What the company is equally keen to ensure is that a legacy of economic stability and growth remains long after the mine has ceased operations. One of the ways it plans to achieve this is through the strengthening of regional agribusiness. “We believe the environment around the mine provides excellent economic opportunities,” Brakoh enthuses, “and we want it to remain that way even when our own presence diminishes. What we are striving to do is encourage more successful local businesses to invest some of their profits into various agribusinesses.”

On the national front, Newmont Ghana Gold is at the forefront of efforts to develop local content agreements across the country. These efforts have the full support of the Ghanaian government who have brought in local content laws that require mining companies to submit local procurement plans, based on a list of items.

Working in collaboration with the Ghana Chamber of Mines, Newmont has thus far identified 28 different product categories that it believes can be sourced locally. Together with a number of specialist consultants, the company has been carrying out in-depth analysis of these products and the companies that manufacture them in the country.

“Based on the progress made to date,” Brakoh says, “we have proposed that a programme focused on driving local content agreements begins in early 2013. What we believe we can achieve in the short-to-medium term is to attract an increasing number of foreign investors into the country, with the ultimate aim being to encourage them to partner with local businesses. This is all part of a long-term strategy that we have mapped out that we believe will lead to a situation where international manufacturers will be able to utilise Ghanaian businesses to establish their own local operations.”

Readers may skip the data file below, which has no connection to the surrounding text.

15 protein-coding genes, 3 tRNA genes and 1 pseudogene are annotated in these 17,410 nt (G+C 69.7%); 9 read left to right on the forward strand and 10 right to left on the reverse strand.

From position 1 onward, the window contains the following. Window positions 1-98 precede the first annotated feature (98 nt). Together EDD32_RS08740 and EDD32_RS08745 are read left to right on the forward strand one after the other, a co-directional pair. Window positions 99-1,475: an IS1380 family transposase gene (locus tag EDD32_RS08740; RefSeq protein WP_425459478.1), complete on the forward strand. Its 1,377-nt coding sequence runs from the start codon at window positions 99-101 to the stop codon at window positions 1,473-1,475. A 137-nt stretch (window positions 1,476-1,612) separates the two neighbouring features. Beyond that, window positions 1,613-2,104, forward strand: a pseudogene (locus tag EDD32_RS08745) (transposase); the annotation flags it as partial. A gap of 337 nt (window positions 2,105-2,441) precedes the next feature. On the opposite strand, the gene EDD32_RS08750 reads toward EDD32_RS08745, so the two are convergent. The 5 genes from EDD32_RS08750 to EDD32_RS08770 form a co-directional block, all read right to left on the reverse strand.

Newmont Ghana Gold will certainly be hoping that its local content programme meets with the same success and approval as some of its other initiatives. In early October, the company was commended by the country’s Asanthehene, Otumfuo Osei Tutu II, for establishing the Newmont Ahafo Development Foundation, an enterprise that seeks to ensure the sustainable development of its host communities.

Otumfuo praised the company for the cordial working relationship it has maintained with local communities and reaffirmed his belief that if all other mines could emulate the example set by Newmont, the lives of mining communities across Ghana and Africa as a whole would improve by leaps and bounds.

“Together with our partners in the local community we have achieved a lot at Ahafo,” Brakoh says, “and the results are there for all to see. What I, like many others, now believe is that we have the potential to achieve something just as big on a national scale. Thanks to Ahafo there are numerous examples of local businesses that today have the potential to grow further thanks to opportunities that didn’t exist before and we are passionate about making such opportunities available on a national level. We are under no illusion that this will pose significant challenges, but with the best efforts of everyone involved we feel that what happens in Ghana will set an excellent example that other countries can follow.”

Written by Will Daynes, research by Richard Halfhide